For many months, I thought things were on a fairly even keel in the world of e-books and e-readers. OverDrive regained access to both Hachette and Penguin publishers, and the demand for e-reader helped died down. Our E-Reader Users’ Group had dissolved a long time ago, due to lack of interest. Statistics hummed along, gaining at a steady pace each month. Sometime around October, patrons began to ask if we were going to do a program on which tablet they should buy for Christmas. Even though I didn’t really believe it was going to be in great demand, I agreed to put together a program comparing the current offerings for our patrons. This program, while it didn’t draw the huge audience I’d had in past years, surprised me by how popular it was. It was then I decided to start offering classes in the use of several different kinds of tablet devices.
I based my choice of tablet classes on my monthly statistics from Google Analytics. For as long as I’ve been following my mobile stats, devices featuring the IOS have come in at the top. IPad is always #1, followed by iPhone and the iPod. It was a no-brainer that my community liked the iPad! Looking further down the Analytics list, the Kindle Fire (all models combined) was the next most popular. The Google Nexus and Samsung Tab were represented, but in double digit figures for usage. I scheduled my first class for the iPad, but was not present when the sign-up sheet was released. (It was over Christmas vacation and I had taken time off.) By the time I returned to work on December 29th, I had over 50 people signed up for my program. Knowing that I already had more folks that I preferred in a technology class, I immediately cut off registrations and offered an additional three classes a bit later in the month of January. This time, I wisely limited sign-ups to a maximum of fifteen per session. The night of the first program, we had record cold temperatures and lots of snow. I expected no more than a handful to show up. Boy, was I wrong! Seventy hardy souls braved the bitter weather conditions and attended this program. My presentation was composed of a PowerPoint Slide Show with lots and lots of screen shots, followed by a long Q & A session. My second class in January was devoted to Kindle Fires of all sizes and configurations. Several attendees showed up with the Kindle Paper Whites or Touch’s – so much for reading the program description! The last class was the hardest – Androids. I chose clumping all Android devices together since I didn’t really know how many patrons had Samsung Tabs vs. Samsung Notes vs. some other flavor of Android. We own a Google Nexus, Samsung Tab and a Samsung Note 8 at the Library. I took screenshots from all three for this class.
Here are some of my observations based on 5 iPad classes; 1 Kindle Fire class; and 1 Android class: The skill level of patrons in all of these classes varied wildly. By the time I was doing my second iPad class, I didn’t even take for granted that folks knew how to turn on their tablets. I’d guess over half of each class that I taught had never fully powered down their tablets. Most assumed that making the screen go dark was turning it off. I was amazed that no one had heard about putting a device to sleep or on power-save vs. powered it totally off. I knew that I’d lose a certain percentage of the novices at some point in the programs, but others in the class became bored with the very basic information I was giving. My only solution has been to offer “drop-in” tutoring on Saturdays over the next few months and to encourage those who are truly technologically challenged to attend these sessions. So far we’ve had one of these tutoring days and six patrons stopped by. One had a very old Pandigital tablet; one had an Adroid tablet called a Nextbook; two had iPads and the other two had Kindle Fires. They all walked away more comfortable with their devices.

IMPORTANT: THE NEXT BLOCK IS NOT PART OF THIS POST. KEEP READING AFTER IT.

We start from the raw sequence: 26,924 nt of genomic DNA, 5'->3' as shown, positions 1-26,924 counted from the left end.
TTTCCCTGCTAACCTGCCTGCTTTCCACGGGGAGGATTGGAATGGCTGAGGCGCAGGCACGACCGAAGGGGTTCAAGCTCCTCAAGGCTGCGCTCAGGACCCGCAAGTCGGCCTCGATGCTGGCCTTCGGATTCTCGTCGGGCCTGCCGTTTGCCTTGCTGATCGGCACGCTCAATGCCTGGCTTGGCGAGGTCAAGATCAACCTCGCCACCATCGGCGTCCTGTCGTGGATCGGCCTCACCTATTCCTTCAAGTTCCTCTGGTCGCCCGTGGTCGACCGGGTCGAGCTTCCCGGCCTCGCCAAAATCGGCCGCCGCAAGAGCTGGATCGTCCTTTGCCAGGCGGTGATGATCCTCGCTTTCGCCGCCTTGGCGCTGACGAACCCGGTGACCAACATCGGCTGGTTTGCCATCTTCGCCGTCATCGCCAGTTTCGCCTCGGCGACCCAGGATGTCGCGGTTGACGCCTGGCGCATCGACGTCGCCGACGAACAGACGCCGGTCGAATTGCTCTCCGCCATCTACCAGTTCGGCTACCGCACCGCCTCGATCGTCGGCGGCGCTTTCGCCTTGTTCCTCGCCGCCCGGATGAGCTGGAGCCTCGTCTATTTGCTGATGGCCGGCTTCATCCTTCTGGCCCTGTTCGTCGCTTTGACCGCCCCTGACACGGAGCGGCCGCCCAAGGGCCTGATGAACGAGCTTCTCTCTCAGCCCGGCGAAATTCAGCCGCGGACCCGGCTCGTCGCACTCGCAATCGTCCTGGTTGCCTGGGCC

I firmly believe that we must continue to offer classes on tablet since the demand is growing each month. Attendance at our traditional “computer basics” classes using a regular PC have dropped off drastically in the past year. As librarians we need to switch gears and embrace mobile technology. The challenge will be trying to learn each device on the market. We’ve already had patrons ask for a Surface class. I had to admit that no one on our staff owned one of these tablets and the Library couldn’t justify it in our budget. This is going to be an ongoing problem, but one we’ll have to face.
It has been 15 years since I last attended a CIL conference. My most recent experiences have been at Interent Librarian sessions in Monterey, but I have returned to Washington DC this April. The first thing that struck me was the lack of traditional note taking, even from just three years ago. There are no pads of paper nor pens to be seen anywhere. If I worked for Apple, I’d be thrilled at the sight of literally hundreds of iPads and MacBooks in the hands of every librarian in sight. That being said, the participants remain the same, friendly bunch of people sharing ideas and hoping to gain inspiration from the speakers.